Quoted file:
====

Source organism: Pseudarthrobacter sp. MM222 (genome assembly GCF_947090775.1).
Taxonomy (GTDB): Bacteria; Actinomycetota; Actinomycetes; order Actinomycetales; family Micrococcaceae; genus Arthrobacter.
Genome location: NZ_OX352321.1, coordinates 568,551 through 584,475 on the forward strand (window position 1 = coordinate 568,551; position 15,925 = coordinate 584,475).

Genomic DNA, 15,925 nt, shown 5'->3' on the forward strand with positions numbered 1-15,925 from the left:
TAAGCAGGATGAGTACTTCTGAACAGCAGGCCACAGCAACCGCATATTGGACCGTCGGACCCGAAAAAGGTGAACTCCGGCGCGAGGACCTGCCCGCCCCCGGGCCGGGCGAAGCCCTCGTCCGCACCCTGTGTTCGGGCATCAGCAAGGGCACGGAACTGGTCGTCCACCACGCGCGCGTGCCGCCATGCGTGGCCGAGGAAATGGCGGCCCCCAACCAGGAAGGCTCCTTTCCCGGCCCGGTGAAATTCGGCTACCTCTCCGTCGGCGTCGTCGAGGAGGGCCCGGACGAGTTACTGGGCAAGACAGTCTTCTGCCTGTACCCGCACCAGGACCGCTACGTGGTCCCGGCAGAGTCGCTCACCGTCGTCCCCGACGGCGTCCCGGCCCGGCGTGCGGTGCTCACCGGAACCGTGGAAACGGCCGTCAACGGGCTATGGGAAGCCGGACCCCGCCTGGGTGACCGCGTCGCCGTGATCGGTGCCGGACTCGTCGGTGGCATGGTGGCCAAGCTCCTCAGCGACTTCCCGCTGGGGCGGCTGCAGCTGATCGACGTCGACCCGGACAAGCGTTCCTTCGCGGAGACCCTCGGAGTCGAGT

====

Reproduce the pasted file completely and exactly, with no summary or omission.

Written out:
Source organism: Pseudarthrobacter sp. MM222 (genome assembly GCF_947090775.1).
Taxonomy (GTDB): Bacteria; Actinomycetota; Actinomycetes; order Actinomycetales; family Micrococcaceae; genus Arthrobacter.
Genome location: NZ_OX352321.1, coordinates 568,551 through 584,475 on the forward strand (window position 1 = coordinate 568,551; position 15,925 = coordinate 584,475).

Genomic DNA, 15,925 nt, shown 5'->3' on the forward strand with positions numbered 1-15,925 from the left:
TAAGCAGGATGAGTACTTCTGAACAGCAGGCCACAGCAACCGCATATTGGACCGTCGGACCCGAAAAAGGTGAACTCCGGCGCGAGGACCTGCCCGCCCCCGGGCCGGGCGAAGCCCTCGTCCGCACCCTGTGTTCGGGCATCAGCAAGGGCACGGAACTGGTCGTCCACCACGCGCGCGTGCCGCCATGCGTGGCCGAGGAAATGGCGGCCCCCAACCAGGAAGGCTCCTTTCCCGGCCCGGTGAAATTCGGCTACCTCTCCGTCGGCGTCGTCGAGGAGGGCCCGGACGAGTTACTGGGCAAGACAGTCTTCTGCCTGTACCCGCACCAGGACCGCTACGTGGTCCCGGCAGAGTCGCTCACCGTCGTCCCCGACGGCGTCCCGGCCCGGCGTGCGGTGCTCACCGGAACCGTGGAAACGGCCGTCAACGGGCTATGGGAAGCCGGACCCCGCCTGGGTGACCGCGTCGCCGTGATCGGTGCCGGACTCGTCGGTGGCATGGTGGCCAAGCTCCTCAGCGACTTCCCGCTGGGGCGGCTGCAGCTGATCGACGTCGACCCGGACAAGCGTTCCTTCGCGGAGACCCTCGGAGTCGAGT